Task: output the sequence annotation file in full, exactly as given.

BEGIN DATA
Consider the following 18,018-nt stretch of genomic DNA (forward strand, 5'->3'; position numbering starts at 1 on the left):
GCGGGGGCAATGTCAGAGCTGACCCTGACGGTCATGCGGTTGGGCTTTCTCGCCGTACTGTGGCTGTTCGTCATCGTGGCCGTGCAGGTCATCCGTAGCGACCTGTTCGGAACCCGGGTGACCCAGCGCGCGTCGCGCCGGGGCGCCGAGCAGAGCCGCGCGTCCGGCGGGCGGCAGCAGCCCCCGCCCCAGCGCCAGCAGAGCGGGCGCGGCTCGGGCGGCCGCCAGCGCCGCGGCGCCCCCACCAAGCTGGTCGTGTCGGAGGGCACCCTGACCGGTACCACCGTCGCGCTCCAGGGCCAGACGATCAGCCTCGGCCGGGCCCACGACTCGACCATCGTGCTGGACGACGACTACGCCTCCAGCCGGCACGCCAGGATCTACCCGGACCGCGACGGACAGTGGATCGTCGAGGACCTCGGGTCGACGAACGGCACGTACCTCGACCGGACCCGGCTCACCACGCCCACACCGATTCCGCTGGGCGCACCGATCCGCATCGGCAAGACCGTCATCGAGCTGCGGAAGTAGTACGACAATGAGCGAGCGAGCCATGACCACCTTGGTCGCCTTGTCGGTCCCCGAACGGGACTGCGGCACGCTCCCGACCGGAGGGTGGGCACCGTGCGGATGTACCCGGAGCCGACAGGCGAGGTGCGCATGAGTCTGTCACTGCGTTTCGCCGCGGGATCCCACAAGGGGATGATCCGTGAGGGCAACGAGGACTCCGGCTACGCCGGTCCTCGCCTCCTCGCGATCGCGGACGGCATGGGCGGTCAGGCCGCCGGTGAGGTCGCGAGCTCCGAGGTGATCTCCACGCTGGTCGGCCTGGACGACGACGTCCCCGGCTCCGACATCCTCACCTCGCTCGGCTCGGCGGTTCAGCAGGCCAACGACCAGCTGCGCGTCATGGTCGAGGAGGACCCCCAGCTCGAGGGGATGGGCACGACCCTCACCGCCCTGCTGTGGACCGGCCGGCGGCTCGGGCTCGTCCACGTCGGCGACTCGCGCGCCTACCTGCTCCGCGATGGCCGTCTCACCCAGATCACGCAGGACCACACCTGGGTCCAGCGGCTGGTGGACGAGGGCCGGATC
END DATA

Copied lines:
Consider the following 18,018-nt stretch of genomic DNA (forward strand, 5'->3'; position numbering starts at 1 on the left):
GCGGGGGCAATGTCAGAGCTGACCCTGACGGTCATGCGGTTGGGCTTTCTCGCCGTACTGTGGCTGTTCGTCATCGTGGCCGTGCAGGTCATCCGTAGCGACCTGTTCGGAACCCGGGTGACCCAGCGCGCGTCGCGCCGGGGCGCCGAGCAGAGCCGCGCGTCCGGCGGGCGGCAGCAGCCCCCGCCCCAGCGCCAGCAGAGCGGGCGCGGCTCGGGCGGCCGCCAGCGCCGCGGCGCCCCCACCAAGCTGGTCGTGTCGGAGGGCACCCTGACCGGTACCACCGTCGCGCTCCAGGGCCAGACGATCAGCCTCGGCCGGGCCCACGACTCGACCATCGTGCTGGACGACGACTACGCCTCCAGCCGGCACGCCAGGATCTACCCGGACCGCGACGGACAGTGGATCGTCGAGGACCTCGGGTCGACGAACGGCACGTACCTCGACCGGACCCGGCTCACCACGCCCACACCGATTCCGCTGGGCGCACCGATCCGCATCGGCAAGACCGTCATCGAGCTGCGGAAGTAGTACGACAATGAGCGAGCGAGCCATGACCACCTTGGTCGCCTTGTCGGTCCCCGAACGGGACTGCGGCACGCTCCCGACCGGAGGGTGGGCACCGTGCGGATGTACCCGGAGCCGACAGGCGAGGTGCGCATGAGTCTGTCACTGCGTTTCGCCGCGGGATCCCACAAGGGGATGATCCGTGAGGGCAACGAGGACTCCGGCTACGCCGGTCCTCGCCTCCTCGCGATCGCGGACGGCATGGGCGGTCAGGCCGCCGGTGAGGTCGCGAGCTCCGAGGTGATCTCCACGCTGGTCGGCCTGGACGACGACGTCCCCGGCTCCGACATCCTCACCTCGCTCGGCTCGGCGGTTCAGCAGGCCAACGACCAGCTGCGCGTCATGGTCGAGGAGGACCCCCAGCTCGAGGGGATGGGCACGACCCTCACCGCCCTGCTGTGGACCGGCCGGCGGCTCGGGCTCGTCCACGTCGGCGACTCGCGCGCCTACCTGCTCCGCGATGGCCGTCTCACCCAGATCACGCAGGACCACACCTGGGTCCAGCGGCTGGTGGACGAGGGCCGGATC